It says something about the success of Doctor Who in this day and age that the handover from one actor to another in the lead role has become such a big deal. David Tennant got a big finale, and so now has Smith, talked about, blogged about, twittered over. People who would probably never normally watch a family-oriented show about a time-travelling alien suddenly feel compelled to see what the fuss about is about, and after the largely unqualified success of the 50th Anniverary Special everyone seemed to head into The Time of the Doctor expecting...well I'm not too sure. But whatever they were expecting, what they got was...an episode of Doctor Who.
The story of the Eleventh Doctor has always been a Fairy Tale. He's a little girls' imaginary friend who fell from the sky in a magic box, who brought her Prince back from the Dead by remaking the universe for her. He married the woman born to kill him, who died the first time they ever met. His Modus Operandi is the final flourish, the trick from nowhere when all hope is lost. Love Conquers All. Everyone Lives. It runs through the three series like it's heartblood and I suspect your tolerance for the 11th Doctor Era is largely based on your tolerance for this sort of thing in general.
So it feels fitting to me that, much like The End of Time, many of the strengths and weaknesses of the passing era are present in The Time of the Doctor. The Doctor spends three hundred years defending a town named Christmas against the massed armies of the universe, the effort finally aging him. The Town is somewhere where you can only speak the truth, and the 300 years pre-date and then post-date the entire run of other stories we have already seen. New characters come and go, defined only by the Doctor and whilst its common (and valid) to criticize the shows writing of women for making them all about the Doctor, I think that mostly because everyone is all about the Doctor; men, women, children, monsters, villains and heroes. With a few rare exceptions, every relationship with the Doctor first and the universe second, and this is very, very, true here.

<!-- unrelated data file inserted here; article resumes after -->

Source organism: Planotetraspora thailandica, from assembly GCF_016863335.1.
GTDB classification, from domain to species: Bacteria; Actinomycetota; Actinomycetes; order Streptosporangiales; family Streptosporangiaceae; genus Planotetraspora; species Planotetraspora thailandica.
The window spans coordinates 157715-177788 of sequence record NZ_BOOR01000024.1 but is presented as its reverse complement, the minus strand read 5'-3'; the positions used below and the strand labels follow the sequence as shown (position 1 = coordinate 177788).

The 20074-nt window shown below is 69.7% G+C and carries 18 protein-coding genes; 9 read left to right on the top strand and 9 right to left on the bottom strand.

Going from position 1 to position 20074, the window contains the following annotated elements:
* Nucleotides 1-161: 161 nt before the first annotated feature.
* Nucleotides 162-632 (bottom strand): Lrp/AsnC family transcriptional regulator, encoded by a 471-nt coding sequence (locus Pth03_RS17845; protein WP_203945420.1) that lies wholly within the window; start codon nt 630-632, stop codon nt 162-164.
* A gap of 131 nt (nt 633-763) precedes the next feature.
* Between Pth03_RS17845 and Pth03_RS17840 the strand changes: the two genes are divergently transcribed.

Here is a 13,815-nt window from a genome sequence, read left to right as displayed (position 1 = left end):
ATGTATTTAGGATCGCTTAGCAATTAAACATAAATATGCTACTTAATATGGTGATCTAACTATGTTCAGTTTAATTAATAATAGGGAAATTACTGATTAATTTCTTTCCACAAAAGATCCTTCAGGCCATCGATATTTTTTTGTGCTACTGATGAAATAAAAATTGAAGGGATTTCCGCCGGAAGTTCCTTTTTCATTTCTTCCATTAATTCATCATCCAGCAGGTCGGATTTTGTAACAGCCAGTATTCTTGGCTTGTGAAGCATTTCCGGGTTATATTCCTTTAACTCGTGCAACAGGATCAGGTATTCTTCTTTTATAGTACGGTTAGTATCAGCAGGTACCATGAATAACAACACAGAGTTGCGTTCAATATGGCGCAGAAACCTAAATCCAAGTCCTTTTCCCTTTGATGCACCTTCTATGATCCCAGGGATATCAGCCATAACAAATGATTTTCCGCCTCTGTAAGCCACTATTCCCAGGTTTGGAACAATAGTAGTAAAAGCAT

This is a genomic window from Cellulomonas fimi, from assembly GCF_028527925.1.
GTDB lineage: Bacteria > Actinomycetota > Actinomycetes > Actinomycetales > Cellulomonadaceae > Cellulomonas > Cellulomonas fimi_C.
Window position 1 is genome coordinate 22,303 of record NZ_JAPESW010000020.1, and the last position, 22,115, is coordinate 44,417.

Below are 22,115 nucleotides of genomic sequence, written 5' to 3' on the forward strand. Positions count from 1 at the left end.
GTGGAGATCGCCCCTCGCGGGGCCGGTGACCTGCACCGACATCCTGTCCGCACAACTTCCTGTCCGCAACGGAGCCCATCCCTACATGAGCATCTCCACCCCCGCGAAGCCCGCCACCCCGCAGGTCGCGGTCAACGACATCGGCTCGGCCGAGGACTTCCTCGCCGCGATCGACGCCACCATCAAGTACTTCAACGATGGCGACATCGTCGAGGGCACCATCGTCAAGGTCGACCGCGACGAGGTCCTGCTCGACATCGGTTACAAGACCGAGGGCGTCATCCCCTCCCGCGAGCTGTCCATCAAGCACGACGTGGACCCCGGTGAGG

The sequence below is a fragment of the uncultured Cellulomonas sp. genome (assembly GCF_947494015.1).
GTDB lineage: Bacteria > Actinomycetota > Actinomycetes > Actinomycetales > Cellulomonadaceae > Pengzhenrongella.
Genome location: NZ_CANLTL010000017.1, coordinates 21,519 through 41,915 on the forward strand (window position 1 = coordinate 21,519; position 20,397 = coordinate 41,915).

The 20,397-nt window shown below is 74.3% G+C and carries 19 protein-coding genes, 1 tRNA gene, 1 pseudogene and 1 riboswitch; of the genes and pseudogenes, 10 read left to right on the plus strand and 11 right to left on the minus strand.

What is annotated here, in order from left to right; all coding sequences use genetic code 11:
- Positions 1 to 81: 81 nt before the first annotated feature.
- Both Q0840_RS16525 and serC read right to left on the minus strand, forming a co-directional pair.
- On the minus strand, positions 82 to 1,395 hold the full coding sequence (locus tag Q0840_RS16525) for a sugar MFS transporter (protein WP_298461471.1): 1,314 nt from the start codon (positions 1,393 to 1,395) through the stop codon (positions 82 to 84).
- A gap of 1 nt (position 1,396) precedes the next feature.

There is a beauty in the setup, and the passage of time as small vignettes. There is some nice character moments; watching the sun come up, Handles, and of course the end of which more in a moment. There is also some issues - Fairy Tale Logic excuses much in my book but the Papal Mainframe needed a bit more explanation, thanks, and the whole side-plot with Clara's Christmas Dinner was...what, exactly? And of course they didn't really need to justify this being the last life of The Doctor, other than that this was clearly also a huge deck-clearing exercise for wherever they plan to go next with Peter "Scary Eyes" Capaldi.
At the end though, the moment was captured pretty well with the falling bow tie and the brief return of Amy Pond. Its a shame for Clara, who never really got to have a good run with Eleven, and I hope she's around with Twelve for a while because Jemma Coleman is a fun presence who hasn't really had chance to shine yet. The shadow of the Ponds hangs over Eleven's era, even half a series after they left.
So farewell then, Matt Smith. You brought a wonderful, physical energy to the Doctor, and carried the weight of being an old, old man in a young mans body in a way that we hadn't seen in a long time. And Hello of Peter Capaldi, with the wrong-coloured Kidneys, I can't wait to see that the era of the Twelfth Doctor brings.